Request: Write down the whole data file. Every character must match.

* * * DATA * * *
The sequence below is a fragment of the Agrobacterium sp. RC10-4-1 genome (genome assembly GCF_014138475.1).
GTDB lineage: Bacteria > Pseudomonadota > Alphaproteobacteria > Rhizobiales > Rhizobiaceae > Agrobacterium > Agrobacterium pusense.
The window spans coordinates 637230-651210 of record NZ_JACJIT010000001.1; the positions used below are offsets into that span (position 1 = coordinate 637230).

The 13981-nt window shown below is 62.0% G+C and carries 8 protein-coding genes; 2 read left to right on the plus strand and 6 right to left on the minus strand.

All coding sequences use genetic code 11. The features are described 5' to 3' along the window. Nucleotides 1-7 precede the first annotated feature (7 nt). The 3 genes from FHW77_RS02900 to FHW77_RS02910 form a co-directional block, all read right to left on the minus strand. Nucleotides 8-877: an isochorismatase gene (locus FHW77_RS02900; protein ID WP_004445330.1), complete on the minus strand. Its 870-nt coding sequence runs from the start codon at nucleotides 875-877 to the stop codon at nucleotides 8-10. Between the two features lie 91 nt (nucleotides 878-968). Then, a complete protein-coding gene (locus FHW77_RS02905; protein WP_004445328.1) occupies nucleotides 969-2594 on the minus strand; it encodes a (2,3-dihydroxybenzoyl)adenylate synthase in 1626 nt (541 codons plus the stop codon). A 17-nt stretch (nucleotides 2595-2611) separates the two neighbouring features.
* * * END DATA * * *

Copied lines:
The sequence below is a fragment of the Agrobacterium sp. RC10-4-1 genome (genome assembly GCF_014138475.1).
GTDB lineage: Bacteria > Pseudomonadota > Alphaproteobacteria > Rhizobiales > Rhizobiaceae > Agrobacterium > Agrobacterium pusense.
The window spans coordinates 637230-651210 of record NZ_JACJIT010000001.1; the positions used below are offsets into that span (position 1 = coordinate 637230).

The 13981-nt window shown below is 62.0% G+C and carries 8 protein-coding genes; 2 read left to right on the plus strand and 6 right to left on the minus strand.

All coding sequences use genetic code 11. The features are described 5' to 3' along the window. Nucleotides 1-7 precede the first annotated feature (7 nt). The 3 genes from FHW77_RS02900 to FHW77_RS02910 form a co-directional block, all read right to left on the minus strand. Nucleotides 8-877: an isochorismatase gene (locus FHW77_RS02900; protein ID WP_004445330.1), complete on the minus strand. Its 870-nt coding sequence runs from the start codon at nucleotides 875-877 to the stop codon at nucleotides 8-10. Between the two features lie 91 nt (nucleotides 878-968). Then, a complete protein-coding gene (locus FHW77_RS02905; protein WP_004445328.1) occupies nucleotides 969-2594 on the minus strand; it encodes a (2,3-dihydroxybenzoyl)adenylate synthase in 1626 nt (541 codons plus the stop codon). A 17-nt stretch (nucleotides 2595-2611) separates the two neighbouring features.